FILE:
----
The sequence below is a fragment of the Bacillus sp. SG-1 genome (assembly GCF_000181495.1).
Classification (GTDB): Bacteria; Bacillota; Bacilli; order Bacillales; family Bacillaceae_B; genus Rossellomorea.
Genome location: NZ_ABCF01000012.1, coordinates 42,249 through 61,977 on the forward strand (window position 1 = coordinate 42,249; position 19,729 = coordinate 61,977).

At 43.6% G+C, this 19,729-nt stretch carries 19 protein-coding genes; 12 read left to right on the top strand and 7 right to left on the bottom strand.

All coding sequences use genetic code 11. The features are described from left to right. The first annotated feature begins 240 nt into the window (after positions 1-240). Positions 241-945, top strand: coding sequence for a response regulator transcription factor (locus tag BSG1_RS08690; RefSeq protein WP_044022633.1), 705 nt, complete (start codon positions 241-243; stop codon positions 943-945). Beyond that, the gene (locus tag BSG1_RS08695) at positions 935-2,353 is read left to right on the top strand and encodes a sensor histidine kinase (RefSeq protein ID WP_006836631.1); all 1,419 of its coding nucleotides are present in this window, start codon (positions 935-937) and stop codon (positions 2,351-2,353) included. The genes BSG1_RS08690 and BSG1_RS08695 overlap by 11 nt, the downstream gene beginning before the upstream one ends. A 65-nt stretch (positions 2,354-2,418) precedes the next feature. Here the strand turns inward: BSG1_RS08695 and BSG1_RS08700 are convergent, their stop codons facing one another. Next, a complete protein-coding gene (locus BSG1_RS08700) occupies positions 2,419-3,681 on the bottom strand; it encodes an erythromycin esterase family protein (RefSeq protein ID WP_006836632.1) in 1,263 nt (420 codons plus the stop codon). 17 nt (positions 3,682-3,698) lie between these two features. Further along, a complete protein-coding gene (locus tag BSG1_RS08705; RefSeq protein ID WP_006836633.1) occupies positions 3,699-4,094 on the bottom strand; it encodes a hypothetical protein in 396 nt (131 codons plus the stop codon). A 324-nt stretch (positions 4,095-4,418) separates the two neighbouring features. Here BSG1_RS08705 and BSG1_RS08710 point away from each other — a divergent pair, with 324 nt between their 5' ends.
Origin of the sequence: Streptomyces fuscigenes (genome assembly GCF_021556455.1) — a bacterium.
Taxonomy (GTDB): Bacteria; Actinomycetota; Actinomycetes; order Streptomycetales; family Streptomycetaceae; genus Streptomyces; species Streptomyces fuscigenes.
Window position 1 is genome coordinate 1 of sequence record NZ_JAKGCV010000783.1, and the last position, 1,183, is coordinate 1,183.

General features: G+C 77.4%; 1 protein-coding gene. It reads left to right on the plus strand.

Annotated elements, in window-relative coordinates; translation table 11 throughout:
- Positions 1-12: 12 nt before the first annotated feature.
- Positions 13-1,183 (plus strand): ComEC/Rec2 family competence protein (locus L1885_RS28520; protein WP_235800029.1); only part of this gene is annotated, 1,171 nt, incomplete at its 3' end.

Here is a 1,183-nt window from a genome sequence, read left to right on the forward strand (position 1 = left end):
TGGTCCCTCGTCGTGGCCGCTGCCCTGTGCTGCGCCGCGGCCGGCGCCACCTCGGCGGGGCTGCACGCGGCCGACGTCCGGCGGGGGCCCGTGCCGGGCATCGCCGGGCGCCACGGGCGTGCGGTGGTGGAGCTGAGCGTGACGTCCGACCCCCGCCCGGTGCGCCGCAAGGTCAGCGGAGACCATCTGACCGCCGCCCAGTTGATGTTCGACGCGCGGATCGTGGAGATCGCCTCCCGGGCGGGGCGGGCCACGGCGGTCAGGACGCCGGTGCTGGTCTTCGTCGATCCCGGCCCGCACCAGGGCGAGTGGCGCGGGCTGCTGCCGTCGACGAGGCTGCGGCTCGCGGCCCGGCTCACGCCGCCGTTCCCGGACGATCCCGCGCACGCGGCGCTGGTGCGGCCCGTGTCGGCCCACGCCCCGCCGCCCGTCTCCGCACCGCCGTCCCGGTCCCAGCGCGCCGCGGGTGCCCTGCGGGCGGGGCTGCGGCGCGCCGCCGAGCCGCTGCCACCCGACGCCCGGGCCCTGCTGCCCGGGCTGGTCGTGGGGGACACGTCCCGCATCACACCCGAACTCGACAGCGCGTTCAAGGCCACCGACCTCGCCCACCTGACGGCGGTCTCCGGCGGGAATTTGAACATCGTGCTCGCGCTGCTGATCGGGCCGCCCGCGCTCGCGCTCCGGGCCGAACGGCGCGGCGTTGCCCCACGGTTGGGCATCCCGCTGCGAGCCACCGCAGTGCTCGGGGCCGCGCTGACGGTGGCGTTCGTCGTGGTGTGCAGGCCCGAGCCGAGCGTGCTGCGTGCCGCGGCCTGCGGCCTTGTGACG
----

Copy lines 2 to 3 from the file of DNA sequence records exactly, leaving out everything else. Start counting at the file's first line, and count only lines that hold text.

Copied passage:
Classification (GTDB): Bacteria; Bacillota; Bacilli; order Bacillales; family Bacillaceae_B; genus Rossellomorea.
Genome location: NZ_ABCF01000012.1, coordinates 42,249 through 61,977 on the forward strand (window position 1 = coordinate 42,249; position 19,729 = coordinate 61,977).